There are many more Frances stories I could tell in which, over the past couple of decades, she taught me about things like organizational management, marriage immigration, bookkeeping and the fight for abortion rights in Canada. But it was the way she lived, how big she loved, how hard she laughed, how bravely she fought, and, most of all, how committed she was to mentoring the likes of me, for which I am forever indebted to her. I am not the only one who has Frances stories to tell. I know so many people who can trace back pieces of ourselves that we love directly to Frances. She didn’t create those pieces, but she held us up so we could figure out how to use them. She looked us in the eye and expected us to figure them out. Her mouth turned up at the corner in a smile or her cheeks ruddied with laughter and she encouraged us to step into everything we were worth. Sometimes she instructed us directly, sometimes she led by example, but always, she cleared the way. If we can be half the people she taught us to be, we too will be nothing short of Amazons.

“So, Buddy, she was someone very important to me at many times in my life and she taught me so much. I’m really sad that Frances didn’t get to die of very old age because that’s what should have happened.”

“Yeah,” he said. “I’m sorry you’re sad.”

I took a deep breath and marvelled at the compassion in my boy, the one with the usual attention span of a gnat, who had just quietly, calmly sat through all my tearful stories about my teacher, mentor and friend. And I was grateful.

Later that day, exhausted from crying, I had to get ready to go be entertaining at an event. I felt overwhelmed by the idea but, at the same time, that it was just what I wanted to be doing. Reaching into the cupboard where I keep my jewelry, I pulled out my bangles and a big, glittery bracelet. Armoured up, I knew I’d been well trained and could do this.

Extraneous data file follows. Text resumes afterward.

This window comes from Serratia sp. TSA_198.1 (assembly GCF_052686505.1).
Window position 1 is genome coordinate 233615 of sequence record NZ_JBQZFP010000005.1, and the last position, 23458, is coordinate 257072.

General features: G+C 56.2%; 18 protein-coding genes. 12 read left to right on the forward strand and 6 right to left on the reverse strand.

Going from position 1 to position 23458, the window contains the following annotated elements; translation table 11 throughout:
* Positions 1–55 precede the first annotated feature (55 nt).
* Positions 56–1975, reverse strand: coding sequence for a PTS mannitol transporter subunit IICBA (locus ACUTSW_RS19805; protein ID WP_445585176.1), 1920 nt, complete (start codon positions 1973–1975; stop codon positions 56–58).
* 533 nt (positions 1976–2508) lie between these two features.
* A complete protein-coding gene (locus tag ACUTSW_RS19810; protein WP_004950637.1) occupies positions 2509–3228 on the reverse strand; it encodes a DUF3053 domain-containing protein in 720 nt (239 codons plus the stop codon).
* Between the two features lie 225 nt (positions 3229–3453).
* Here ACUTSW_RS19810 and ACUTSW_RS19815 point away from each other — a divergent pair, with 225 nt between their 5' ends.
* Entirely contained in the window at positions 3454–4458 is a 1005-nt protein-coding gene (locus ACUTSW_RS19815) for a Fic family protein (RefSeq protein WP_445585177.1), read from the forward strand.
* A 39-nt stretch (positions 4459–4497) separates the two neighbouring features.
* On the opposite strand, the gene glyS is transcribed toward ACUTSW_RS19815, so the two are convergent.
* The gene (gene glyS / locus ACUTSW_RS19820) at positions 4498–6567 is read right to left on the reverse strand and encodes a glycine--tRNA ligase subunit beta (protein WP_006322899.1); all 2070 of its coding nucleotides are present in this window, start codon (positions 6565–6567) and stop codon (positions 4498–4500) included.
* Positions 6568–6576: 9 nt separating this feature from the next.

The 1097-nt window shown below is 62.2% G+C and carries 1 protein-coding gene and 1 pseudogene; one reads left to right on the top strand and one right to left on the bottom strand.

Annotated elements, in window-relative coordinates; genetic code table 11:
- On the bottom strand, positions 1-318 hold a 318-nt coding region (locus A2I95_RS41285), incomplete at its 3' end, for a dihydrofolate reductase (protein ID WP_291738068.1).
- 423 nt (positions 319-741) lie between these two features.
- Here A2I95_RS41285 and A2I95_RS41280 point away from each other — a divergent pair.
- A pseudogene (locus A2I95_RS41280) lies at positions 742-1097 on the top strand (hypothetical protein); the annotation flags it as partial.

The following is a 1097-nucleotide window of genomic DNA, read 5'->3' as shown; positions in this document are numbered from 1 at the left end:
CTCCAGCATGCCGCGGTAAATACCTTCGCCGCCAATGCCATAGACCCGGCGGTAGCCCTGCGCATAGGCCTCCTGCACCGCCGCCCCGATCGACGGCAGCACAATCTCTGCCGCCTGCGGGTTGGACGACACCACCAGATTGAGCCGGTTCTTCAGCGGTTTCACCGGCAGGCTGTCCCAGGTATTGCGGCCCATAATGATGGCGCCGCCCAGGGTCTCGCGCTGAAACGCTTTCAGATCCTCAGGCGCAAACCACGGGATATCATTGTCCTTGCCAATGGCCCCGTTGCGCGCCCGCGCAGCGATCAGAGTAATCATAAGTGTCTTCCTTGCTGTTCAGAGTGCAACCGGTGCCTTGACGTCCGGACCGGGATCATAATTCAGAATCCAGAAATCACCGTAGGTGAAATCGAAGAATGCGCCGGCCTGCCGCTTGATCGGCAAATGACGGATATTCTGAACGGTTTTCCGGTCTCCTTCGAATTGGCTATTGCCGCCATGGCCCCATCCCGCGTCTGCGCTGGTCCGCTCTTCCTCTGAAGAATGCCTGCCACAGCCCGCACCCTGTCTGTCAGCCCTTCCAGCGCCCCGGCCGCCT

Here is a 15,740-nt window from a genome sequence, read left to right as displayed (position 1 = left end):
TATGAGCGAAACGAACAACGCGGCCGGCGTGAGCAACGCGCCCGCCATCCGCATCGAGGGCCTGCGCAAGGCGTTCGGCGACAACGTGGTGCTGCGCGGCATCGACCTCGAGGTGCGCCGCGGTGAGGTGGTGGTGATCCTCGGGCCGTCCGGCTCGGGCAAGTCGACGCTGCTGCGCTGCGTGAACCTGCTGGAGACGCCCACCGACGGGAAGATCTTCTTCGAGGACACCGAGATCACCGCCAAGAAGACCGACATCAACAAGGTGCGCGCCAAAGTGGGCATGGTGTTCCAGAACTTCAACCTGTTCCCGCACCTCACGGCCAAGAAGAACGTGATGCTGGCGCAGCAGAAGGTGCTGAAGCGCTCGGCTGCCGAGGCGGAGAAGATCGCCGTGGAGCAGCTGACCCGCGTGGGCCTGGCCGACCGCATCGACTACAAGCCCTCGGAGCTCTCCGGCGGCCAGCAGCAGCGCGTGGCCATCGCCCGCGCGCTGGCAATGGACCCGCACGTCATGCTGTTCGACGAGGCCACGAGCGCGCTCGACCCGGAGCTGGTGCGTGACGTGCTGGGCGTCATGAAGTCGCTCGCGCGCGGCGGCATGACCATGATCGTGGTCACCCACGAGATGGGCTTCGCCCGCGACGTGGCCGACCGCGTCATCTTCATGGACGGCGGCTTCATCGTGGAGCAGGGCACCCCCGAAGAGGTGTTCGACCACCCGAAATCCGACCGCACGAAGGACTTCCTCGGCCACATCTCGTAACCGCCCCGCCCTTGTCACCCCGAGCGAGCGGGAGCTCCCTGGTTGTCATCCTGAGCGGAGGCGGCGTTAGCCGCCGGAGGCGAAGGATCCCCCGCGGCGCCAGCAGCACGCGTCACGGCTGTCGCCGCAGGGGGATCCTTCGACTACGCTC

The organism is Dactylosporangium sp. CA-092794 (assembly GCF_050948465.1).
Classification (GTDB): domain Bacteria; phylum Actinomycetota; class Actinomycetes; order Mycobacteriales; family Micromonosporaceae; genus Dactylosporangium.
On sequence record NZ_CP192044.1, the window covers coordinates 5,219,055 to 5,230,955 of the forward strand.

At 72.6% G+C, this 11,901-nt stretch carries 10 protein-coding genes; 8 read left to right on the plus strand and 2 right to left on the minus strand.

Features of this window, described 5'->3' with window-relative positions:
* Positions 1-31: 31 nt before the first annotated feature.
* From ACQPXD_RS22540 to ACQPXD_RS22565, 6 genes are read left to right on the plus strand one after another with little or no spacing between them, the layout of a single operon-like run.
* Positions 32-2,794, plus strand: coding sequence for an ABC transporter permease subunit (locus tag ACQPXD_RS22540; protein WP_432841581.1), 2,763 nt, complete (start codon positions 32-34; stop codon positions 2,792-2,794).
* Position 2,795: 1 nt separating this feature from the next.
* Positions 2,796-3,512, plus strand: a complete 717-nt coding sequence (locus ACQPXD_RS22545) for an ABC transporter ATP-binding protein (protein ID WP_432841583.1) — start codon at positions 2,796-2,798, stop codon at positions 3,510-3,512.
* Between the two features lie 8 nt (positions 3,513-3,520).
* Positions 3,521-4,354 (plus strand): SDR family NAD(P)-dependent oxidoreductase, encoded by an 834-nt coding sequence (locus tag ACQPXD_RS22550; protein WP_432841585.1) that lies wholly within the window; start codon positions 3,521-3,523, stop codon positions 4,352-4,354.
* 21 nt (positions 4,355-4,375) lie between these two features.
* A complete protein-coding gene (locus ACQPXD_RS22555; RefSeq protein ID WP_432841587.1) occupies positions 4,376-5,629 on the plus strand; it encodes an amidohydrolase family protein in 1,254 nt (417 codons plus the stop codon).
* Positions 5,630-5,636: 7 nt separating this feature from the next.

Thank you, Frances. For everything. I love you so much.

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Women, Apologizing ≠ Being Polite

You know, I try not to offer unsolicited advice but, sometimes, especially when it comes to young women, I just can’t help myself. I also don’t advocate the use of punctuation faces but appreciate their use in softening what might otherwise come off as harsh to someone sensitive. The latest in my exchange with someone applying for a volunteer position:

You are obviously a competent young woman with skills and energy to offer. Own that. Starting emails off with “Sorry to bother you” and ending them with “I hope I don’t sound too pushy!” is not necessary and might make employers feel like you lack the confidence to do a job. I can tell you that confidence is so much of what will get your foot in the door and women often mistake apologizing for being polite. You can be polite and willing without apologizing or qualifying. You’re worth someone’s time! Don’t try to convince them otherwise. So, there’s my totally unsolicited advice! Do with it what you will. ; )

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How to Remember

My son, like many eleven year old boys, loves to play “army guys” and “war”. Would his interests be different had he been our son from a younger age, rather than adopted at the age of eight? Who knows. This weird boy games/girl games stuff seems to be everywhere so he may not have been any different. I’d like to think he would have, but probably not. His interest in all things war makes us uncomfortable. We get that he doesn’t understand the realities of war so it’s all fun and games to him, but still.

We took him out of school early on Friday so that we could meet with family for a vacation. This meant he missed the school’s Remembrance Day assembly. I felt uneasy about this. I didn’t want the school to get the idea that we don’t feel such assemblies are important, that we’re all “Woo hoo! Extra vacay day!” But more importantly, I guess I have a hope that there might be something in such an assembly that might convey to my son what I don’t know how to about Remembrance Day: War is hell. Let’s not do it again. For so many reasons.

That’s why, today, I am struggling with what to say to my son as he plays on the beach without a care in the world. As he lives a life children in other countries don’t get to, a life his grandparents didn’t get to. As he lives a life not knowing the realities of war. As he lives the life we (my wife and I, my family, my country) have worked hard to create for him; a world without war.